Golden Age of Baseball in Detroit
by Richard Bak
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I had a reputation for always taking the first pitch, but that was only partly true. I hit a lot with men on base. In those days we had a lot of knuckleball and spitball pitchers. You're in trouble with two strikes against those kind of guys, so I didn't take too many pitches from them. They would try to get ahead of you with a fastball and so I was pretty much inclined to hit that one.
But against the average pitcher, I thought I was a better hitter with two strikes. Many times you go up there and think, well, I've got two or three more pitches, and you get careless. You swing at bad balls and make an out. With two strikes you concentrate more, you cut down on your swing and put the ball in play.
Look at Joe Sewell. He struck out only four times one year with the Indians. Best I ever did was thirteen. But Sewell, I think he struck out thirty times total in one five-year span.
Joe was a punch hitter. He choked up on that bat. A lot of guys did. You have control of it. If you're any kind of a hitter, and the pitcher's overpowering you, you can still at least foul off the pitch. That's what makes me so mad today. The guys who can't hit home runs are still swinging for them. With a runner on third and less than two outs and they don't get him in, I just ... cringe. How do managers put up with that? And you see it so much today.
When you choke up on the bat you don't have to start it so quick. These big guys now, once they start their swing they can't stop it. There's so many strikes called on that half-swing, it's ridiculous. The first-base and third-base umpires are now doing most of the umpiring. In the old days you could get away with that pretty good. Back then, all the umpiring was done behind the plate.
We had very few run-ins with umpires in my day. I never got thrown out of a game. I could never understand what an umpire's ancestry had to do with a call, anyway. I felt you had to be friendly with them or you're not going to get the best of it. I would never turn around and tell them that they did this or that wrong. If I wanted to say something to them, I'd say it out of the corner of my mouth or look the other direction. Try showing them up, and you'll be in the showers.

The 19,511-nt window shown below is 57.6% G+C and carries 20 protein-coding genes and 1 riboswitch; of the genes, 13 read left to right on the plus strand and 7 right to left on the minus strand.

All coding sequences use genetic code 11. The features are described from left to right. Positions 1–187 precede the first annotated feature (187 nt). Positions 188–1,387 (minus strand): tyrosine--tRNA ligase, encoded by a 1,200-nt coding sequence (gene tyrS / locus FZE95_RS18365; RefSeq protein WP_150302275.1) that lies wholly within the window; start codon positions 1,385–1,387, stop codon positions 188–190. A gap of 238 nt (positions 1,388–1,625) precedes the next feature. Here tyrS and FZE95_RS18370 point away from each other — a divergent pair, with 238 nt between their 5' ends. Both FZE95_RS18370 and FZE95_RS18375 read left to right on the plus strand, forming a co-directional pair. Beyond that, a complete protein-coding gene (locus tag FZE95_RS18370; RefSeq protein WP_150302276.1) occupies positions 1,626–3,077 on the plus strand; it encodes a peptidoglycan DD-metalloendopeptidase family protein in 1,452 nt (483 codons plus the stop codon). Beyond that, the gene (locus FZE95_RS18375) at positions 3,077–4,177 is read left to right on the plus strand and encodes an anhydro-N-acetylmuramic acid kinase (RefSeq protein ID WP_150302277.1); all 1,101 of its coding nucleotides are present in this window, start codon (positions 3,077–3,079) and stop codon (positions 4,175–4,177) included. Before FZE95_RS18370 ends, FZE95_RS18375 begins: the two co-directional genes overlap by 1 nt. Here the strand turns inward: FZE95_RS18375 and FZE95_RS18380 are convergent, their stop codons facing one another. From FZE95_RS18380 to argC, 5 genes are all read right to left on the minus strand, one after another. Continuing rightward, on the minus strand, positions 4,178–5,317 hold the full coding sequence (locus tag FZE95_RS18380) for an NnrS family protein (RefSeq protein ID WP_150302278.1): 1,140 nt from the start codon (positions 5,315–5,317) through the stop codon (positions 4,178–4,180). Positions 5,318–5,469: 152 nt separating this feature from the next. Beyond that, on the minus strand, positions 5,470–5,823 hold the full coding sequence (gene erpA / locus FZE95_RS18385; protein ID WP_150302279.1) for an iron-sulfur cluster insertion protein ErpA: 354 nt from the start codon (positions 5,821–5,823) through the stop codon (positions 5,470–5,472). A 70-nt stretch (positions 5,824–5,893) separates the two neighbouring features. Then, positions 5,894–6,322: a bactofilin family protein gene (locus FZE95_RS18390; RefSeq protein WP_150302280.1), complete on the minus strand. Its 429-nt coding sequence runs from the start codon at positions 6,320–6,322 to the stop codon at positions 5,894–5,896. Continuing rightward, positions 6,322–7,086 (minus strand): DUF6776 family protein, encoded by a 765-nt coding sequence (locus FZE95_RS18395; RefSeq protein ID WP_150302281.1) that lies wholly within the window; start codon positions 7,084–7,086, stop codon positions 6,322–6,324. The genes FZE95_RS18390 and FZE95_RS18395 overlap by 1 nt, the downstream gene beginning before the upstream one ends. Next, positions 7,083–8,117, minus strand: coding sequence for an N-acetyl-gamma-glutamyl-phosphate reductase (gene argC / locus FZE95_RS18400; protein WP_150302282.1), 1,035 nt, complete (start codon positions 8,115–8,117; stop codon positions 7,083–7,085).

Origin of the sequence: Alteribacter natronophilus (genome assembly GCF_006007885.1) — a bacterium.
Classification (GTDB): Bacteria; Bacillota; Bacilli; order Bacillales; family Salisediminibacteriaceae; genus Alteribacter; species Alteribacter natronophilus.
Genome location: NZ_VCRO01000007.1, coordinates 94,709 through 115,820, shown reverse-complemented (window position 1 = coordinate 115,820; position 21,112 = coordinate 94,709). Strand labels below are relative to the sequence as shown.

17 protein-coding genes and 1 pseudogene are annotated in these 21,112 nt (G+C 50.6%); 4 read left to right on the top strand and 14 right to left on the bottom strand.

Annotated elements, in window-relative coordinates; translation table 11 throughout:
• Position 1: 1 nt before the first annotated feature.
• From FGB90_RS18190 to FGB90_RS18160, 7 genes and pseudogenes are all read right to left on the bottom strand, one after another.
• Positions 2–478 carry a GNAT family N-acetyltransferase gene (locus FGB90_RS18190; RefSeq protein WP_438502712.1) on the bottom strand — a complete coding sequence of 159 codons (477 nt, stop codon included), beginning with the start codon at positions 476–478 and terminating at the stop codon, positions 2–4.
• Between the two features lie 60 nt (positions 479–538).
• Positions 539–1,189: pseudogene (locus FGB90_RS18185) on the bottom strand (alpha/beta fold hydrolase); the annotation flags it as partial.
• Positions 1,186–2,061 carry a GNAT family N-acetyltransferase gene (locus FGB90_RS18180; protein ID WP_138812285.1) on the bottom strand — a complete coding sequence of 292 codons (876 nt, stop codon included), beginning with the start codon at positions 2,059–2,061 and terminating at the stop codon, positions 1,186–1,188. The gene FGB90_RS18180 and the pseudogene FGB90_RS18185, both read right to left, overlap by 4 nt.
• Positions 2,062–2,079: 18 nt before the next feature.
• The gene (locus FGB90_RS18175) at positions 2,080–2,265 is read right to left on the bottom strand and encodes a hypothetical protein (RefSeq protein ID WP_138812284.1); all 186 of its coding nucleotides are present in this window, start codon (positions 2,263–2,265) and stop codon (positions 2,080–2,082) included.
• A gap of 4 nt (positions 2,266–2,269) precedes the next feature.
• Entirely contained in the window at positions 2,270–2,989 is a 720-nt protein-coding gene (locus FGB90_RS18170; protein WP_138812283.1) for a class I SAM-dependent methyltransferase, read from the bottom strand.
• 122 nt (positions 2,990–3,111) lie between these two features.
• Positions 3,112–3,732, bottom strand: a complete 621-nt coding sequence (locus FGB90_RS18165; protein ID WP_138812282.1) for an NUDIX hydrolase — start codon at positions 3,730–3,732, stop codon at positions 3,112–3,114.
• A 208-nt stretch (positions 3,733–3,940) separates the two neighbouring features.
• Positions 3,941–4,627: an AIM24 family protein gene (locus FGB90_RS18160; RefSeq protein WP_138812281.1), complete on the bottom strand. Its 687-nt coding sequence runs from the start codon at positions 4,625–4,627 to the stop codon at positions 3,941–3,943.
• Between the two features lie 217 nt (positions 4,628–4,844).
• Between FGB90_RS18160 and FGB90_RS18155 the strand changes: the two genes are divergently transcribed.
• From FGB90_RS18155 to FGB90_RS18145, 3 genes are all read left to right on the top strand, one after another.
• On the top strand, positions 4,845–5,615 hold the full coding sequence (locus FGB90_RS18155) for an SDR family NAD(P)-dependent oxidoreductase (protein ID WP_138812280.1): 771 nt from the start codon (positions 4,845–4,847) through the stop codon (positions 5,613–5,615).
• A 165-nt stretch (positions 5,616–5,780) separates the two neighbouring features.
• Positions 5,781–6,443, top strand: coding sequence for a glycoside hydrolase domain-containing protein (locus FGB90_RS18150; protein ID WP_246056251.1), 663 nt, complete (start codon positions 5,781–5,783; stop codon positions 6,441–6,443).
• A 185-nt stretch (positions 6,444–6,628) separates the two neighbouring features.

We played the Cardinals in the '34 World Series. To this day I think Brick Owens, the umpire, beat us out of the championship. We had St. Louis down, three games to two, and we should've won the sixth game. Late in the game, Owens called Cochrane out on a play at third even though all of the photographs show that he was safe by a mile. We wound up losing to Paul Dean by a run. Had Cochrane been called safe on that play, we would've had the bases loaded with nobody out and we could've had a big inning. Then in game seven, Dizzy Dean shut us out, 11-0, and that was that.
That was the game where we had all of the tossing of the fruit. Ducky Medwick of the Cardinals slid hard into Marv Owen in a play at third, and that started it. At that point, the game was all but over, and the fans were venting their frustration. I never saw so much fruit in my life. There must've been a fruit truck out in left field making deliveries because the fans kept throwing stuff and finally they had to take Medwick out of the game just to restore peace.
It was very frustrating to come so far and then lose. We were just as good as St. Louis, though that Gas House Gang had some great pitchers -- the two Deans, Bill Hallahan, and Bill Walker. The Deans, of course, each won two games in the series, though we beat Dizzy one game in St. Louis, 3-1. Paul could throw harder than Dizzy, but he didn't have the curve or know-how. He was just a Dizzy Trout-type pitcher -- just go out there and throw as hard as he could for as long as he could. I still say we should've beaten Paul Dean in that sixth game.
From Cobb Would Have Caught It by Richard Bak.
Copyright © 1991 by Wayne State University Press. Reprinted with permission.